Cremnitz White No. 2 (No. 307)

Michael Harding Cremitz White No 2 artist's quality oil paint







Colour Index PW 1
Drying Speed Average
Lightfastness Excellent
Tint Power Slightly Transparent, Average Covering Power
Oil Content Walnut Oil, Very Low
Toxic Yes
Conforms To ASTM D-4236


The combination of pigment and walnut oil produces some wonderful qualities, possibly due to its lesser ability as a wetting agent, which results in less pigment within the actual mixed paint and therefore increases transparency and subtler intermixes with colours. There is inaccurate material publicized by some colourmen that walnut oil goes rancid and therefore is not to be relied upon as a drying oil which is completely untrue! It was used along side linseed oil for centuries and found favor with just about all artists who worked with it. Most artist, dare I say, who try it love it!

The use of walnut oil in paint can be traced back even further than that of linseed. When 15th century artists began to add oil to their tempera colours it was walnut oil that seemed the obvious choice. Jan van Eyck in Flanders and Antonello da Messina in Italy both knew of its handling properties; from that time on it was widely used by just about all the great artists, being more a question of who did not use it rather than who did.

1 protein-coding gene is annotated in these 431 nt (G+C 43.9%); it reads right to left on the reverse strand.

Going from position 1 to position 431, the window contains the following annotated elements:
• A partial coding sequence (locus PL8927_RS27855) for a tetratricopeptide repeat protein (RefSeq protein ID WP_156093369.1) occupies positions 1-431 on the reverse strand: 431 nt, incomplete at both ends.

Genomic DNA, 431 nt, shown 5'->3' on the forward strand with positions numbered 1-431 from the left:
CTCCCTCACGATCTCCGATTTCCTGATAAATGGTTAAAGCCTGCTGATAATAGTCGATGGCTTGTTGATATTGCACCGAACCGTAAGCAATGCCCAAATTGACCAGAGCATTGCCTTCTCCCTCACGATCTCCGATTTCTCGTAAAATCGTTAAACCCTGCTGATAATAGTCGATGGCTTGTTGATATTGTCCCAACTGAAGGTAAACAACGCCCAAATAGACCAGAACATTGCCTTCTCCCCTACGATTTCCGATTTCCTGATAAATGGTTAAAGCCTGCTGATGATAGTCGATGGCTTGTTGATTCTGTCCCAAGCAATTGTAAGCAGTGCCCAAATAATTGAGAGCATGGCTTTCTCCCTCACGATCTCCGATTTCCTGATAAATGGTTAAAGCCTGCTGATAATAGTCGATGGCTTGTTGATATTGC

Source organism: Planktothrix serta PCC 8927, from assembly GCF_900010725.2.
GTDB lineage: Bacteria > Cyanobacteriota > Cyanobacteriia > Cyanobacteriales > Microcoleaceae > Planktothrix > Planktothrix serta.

I thought it would be interesting to bring back this oil as a binder for lead white. It survived as the binder for the white made by French colourmen selling to the Impressionists, but it seems to have fallen out of use by the end of the 19th century. I believe the reason for this was its expense. Even today it costs about 3 times the price of linseed oil. But since lead paint needs little oil, the increased cost is less evident. Some accounts I have read speak of its tendency to go rancid, but I suspect this is less of a reason for its demise and more an offered excuse to drop it in favour of other, cheaper oils. Upon researching this matter I can find no evidence of the oil spoiling in any way, particularly while incorporated into the form of an oil paint.

There was in fact good reason why walnut oil was preferred as a binder for whites: it has the reputation for yellowing slightly less than linseed, and so paler and cooler colours bound with it underwent less change in drying. The film of dry walnut-bound paint is not quite as strong as that bound with linseed, but it is stronger than that of poppyseed oil, and this permits walnut-bound paint to be overpainted in a way which would risk later cracking if poppyseed oil had been used. Walnut oil dries at a rate comparable to linseed. I have read accounts of how it was particularly useful for the very detailed work demanded by work such as portraiture. I suppose the works of the 15th century masters cited above demonstrate just how refined its handling could be.

It is the feel of this paint under the brush, I think, which constitutes the most compelling argument for its revival. My artist friends have characterized its texture with words like “voluptuous” and “silken”. There is certainly a flow to it which is quite distinct from that experienced using the other oils. One can sense how this had to be the only means by which those precise yet creamy highlights of ruff collars and shot silks were attained by baroque portraitists. Whilst retaining the properties we so value in lead white, walnut oil adds to this paint a cool smoothness which is quite unique. Some of the artists who have tried it tell me that from now on they will paint only with this white.